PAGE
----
Monday 2 July 2012

A Trip On The New Thames Dangleway

On the way home yesterday, I decided on an impulse to check out the new Thames cable car, which opened on 28 June. Officially its the Emirates Air Line but the blogger Diamond Geezer has already christened it the ArabFly Dangleway. The queue was massive, which I should have expected on the opening weekend, but moved pretty quickly: the 'gondolas' move continuously and passengers have to jump on (not as bad as it sounds). They are also pretty small, holding around eight people, but it is possible to get a great view of the Dome and the river. However, as Londonist points out:
What it is not is a major part of east London’s transport infrastructure, despite what TfL says. As we discussed earlier this month, the pricing (adult fares are £3.20 for Oyster users, £4.30 cash) puts it, at a pence-per-minute scale, on the London Eye end of things, i.e. a tourist attraction. Transport chiefs have suggested that it might alleviate the Tube in the event of (not infrequent) Jubilee line breakdowns, but at 2,500 passengers per hour it has nowhere near the capacity of its subterranean sibling.
The Dangleway is fun but essentially one of Mayor Boris Johnson's vanity projects and an expensive one at that: Boris promised it would cost London taxpayers nothing, but Transport for London will need to find £18.6m to cover the project’s £62.6m costs after the sponsorship by Emirates and European regeneration funds are deducted. Moreover, with a single journey time lasting only 7 minutes, it's never likely to compete with the London Eye as a tourist attraction.

What it quite clearly is, above all, is a tourist-friendly way of getting from one Olympic venue (the O2 Arena, where the gymnastics will be held) to another (the Excel Centre, where the martial arts, fencing and other indoor events take place). Perhaps that was the point after all - just another part of this summer's massive circus performance, dressed up as a way of regenerating east London but with a financially uncertain future.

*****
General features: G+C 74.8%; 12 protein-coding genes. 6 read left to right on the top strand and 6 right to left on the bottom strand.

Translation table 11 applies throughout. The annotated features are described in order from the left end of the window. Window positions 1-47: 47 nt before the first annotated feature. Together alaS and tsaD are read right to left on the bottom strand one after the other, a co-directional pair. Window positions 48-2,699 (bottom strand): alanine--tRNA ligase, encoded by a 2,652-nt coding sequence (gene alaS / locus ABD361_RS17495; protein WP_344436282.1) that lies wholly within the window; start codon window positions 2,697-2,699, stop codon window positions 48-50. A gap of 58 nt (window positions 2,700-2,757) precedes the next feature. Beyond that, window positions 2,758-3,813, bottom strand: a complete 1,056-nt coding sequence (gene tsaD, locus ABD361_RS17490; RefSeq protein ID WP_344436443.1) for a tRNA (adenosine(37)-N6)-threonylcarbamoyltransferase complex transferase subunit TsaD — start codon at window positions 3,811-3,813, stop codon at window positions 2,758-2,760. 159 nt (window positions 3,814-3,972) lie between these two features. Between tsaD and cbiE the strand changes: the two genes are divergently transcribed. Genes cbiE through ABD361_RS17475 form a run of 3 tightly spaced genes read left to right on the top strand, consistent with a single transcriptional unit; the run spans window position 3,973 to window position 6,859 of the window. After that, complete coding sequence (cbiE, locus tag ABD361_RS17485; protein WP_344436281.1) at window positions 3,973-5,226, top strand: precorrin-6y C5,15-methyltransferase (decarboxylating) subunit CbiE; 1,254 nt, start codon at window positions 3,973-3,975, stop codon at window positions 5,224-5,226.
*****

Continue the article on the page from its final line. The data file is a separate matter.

Anyway, there are more pictures of the Dangleway, both prior to its opening and from yesterday, that I've posted up on Flickr.
A view back towards the Dome
Looking down towards the Thames Barrier


Anonymous said...

I support the cable car. It puts the Royal Docks on the map. Certainly, when you think about the London Pleasure Gardens. Then you see a good vision for the future of the Royal Docks.

(I am aware they had overcrowing for one of the nights, but I hope London Pleasure Gardens is a sucess). Organised by a lots of cool people!

Even suprised, Newham Council supported it.

Anonymous said...

The London Pleasure Gardens as a vision of the future? You know I think you might just be right there - another worthwhile investment of public money, bringing regeneration and prosperity to the whole area...

...of the developer's wallets.

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